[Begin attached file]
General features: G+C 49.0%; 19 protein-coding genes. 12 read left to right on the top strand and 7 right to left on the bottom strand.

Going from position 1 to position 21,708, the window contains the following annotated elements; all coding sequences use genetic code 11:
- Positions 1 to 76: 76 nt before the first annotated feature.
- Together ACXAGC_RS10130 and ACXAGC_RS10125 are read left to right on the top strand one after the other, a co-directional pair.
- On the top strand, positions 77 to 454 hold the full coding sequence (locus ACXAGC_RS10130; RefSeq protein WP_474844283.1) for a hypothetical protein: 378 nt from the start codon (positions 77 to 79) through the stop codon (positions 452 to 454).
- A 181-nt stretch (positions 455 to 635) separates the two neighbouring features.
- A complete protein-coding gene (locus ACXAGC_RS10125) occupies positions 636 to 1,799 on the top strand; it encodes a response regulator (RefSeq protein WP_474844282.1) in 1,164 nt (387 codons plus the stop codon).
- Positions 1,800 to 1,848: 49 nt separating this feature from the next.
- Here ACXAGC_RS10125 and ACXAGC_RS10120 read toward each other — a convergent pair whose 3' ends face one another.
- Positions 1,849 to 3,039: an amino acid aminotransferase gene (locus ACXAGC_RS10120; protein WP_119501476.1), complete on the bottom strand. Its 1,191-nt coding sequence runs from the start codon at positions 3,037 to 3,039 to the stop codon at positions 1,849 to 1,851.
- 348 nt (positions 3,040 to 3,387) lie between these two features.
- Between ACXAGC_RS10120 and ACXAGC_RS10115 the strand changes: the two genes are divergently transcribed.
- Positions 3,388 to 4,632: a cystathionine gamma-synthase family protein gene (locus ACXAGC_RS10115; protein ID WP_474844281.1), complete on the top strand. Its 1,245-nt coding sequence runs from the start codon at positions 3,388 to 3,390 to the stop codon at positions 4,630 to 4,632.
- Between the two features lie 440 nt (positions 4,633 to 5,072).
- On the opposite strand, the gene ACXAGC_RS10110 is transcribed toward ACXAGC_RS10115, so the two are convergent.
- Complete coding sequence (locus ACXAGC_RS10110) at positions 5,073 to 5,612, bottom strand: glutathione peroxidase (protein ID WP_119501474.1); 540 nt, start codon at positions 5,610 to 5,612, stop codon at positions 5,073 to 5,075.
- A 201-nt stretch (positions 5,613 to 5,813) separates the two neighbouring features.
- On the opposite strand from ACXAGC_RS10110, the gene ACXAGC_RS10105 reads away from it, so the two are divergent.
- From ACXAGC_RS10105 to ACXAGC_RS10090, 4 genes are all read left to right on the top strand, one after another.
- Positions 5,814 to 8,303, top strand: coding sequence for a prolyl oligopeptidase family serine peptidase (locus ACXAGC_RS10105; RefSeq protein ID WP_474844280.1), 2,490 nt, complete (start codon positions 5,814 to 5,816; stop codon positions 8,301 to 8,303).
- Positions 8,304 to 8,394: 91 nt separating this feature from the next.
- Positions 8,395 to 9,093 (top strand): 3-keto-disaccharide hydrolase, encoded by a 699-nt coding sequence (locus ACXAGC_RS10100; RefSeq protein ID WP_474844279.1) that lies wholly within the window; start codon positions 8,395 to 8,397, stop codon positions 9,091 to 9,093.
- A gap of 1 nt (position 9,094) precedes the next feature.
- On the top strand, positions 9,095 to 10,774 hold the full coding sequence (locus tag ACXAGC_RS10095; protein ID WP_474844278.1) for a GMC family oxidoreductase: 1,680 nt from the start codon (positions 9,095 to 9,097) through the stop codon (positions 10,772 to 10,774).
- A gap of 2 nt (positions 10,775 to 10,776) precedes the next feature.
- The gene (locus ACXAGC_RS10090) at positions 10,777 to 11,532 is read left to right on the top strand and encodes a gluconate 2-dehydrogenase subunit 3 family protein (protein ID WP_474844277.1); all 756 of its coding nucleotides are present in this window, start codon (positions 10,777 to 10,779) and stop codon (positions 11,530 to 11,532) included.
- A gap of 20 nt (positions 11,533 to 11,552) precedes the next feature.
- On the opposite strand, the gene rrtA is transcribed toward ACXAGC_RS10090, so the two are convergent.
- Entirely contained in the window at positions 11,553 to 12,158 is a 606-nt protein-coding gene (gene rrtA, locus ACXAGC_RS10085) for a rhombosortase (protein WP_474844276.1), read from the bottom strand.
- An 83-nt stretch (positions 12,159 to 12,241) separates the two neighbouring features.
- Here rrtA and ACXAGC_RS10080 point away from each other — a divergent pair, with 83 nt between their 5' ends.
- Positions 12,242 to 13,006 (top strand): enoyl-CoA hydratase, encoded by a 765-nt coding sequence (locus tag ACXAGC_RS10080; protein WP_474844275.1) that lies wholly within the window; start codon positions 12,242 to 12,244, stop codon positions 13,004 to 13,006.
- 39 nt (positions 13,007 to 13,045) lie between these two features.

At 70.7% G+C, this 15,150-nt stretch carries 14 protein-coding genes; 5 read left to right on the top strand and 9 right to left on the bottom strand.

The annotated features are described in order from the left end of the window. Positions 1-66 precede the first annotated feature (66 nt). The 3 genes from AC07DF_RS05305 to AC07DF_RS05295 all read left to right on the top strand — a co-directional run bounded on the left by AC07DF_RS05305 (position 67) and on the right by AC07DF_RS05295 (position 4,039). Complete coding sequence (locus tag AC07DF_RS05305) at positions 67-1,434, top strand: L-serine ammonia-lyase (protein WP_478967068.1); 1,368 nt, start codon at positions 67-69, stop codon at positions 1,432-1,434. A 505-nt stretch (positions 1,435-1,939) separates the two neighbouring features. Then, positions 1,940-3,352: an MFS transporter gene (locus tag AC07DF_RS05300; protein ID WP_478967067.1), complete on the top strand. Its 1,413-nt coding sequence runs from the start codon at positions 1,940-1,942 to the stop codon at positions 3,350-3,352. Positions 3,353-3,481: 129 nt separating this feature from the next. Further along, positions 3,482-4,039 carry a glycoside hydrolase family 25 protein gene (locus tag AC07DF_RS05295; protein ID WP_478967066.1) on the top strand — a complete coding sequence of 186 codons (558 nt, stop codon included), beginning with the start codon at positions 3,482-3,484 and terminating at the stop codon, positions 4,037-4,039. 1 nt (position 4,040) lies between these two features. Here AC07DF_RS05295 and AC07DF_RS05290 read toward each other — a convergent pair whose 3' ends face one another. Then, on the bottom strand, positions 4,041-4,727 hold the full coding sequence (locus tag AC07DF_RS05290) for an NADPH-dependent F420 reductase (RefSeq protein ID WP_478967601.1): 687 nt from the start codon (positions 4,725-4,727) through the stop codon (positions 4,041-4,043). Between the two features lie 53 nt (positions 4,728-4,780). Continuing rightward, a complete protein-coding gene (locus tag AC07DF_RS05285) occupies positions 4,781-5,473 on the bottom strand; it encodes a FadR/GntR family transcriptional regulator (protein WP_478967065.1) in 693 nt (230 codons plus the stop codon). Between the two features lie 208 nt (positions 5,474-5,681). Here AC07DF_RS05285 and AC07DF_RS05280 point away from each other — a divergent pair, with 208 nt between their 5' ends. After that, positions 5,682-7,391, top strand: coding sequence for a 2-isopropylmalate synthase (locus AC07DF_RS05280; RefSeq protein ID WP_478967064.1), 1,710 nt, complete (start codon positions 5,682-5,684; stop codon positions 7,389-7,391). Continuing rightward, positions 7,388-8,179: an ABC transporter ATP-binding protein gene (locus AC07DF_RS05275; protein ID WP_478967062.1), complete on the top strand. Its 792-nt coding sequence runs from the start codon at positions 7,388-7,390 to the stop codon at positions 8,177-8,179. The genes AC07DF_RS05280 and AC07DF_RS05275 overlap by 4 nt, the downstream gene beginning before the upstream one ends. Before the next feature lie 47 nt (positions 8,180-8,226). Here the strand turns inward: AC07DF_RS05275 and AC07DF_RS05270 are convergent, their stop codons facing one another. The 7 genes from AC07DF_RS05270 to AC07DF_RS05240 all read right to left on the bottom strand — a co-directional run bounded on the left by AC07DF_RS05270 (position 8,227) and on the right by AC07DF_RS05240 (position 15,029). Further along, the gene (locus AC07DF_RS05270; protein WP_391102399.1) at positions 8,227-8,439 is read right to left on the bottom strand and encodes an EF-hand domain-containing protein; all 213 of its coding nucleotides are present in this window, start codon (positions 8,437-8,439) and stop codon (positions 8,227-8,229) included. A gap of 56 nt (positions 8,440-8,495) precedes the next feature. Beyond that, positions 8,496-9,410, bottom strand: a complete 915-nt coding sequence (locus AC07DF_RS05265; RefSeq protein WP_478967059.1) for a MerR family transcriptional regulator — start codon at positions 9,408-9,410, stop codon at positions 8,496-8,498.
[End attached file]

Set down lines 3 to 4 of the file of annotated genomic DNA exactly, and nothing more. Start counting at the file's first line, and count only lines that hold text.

- Positions 1 to 76: 76 nt before the first annotated feature.
- Together ACXAGC_RS10130 and ACXAGC_RS10125 are read left to right on the top strand one after the other, a co-directional pair.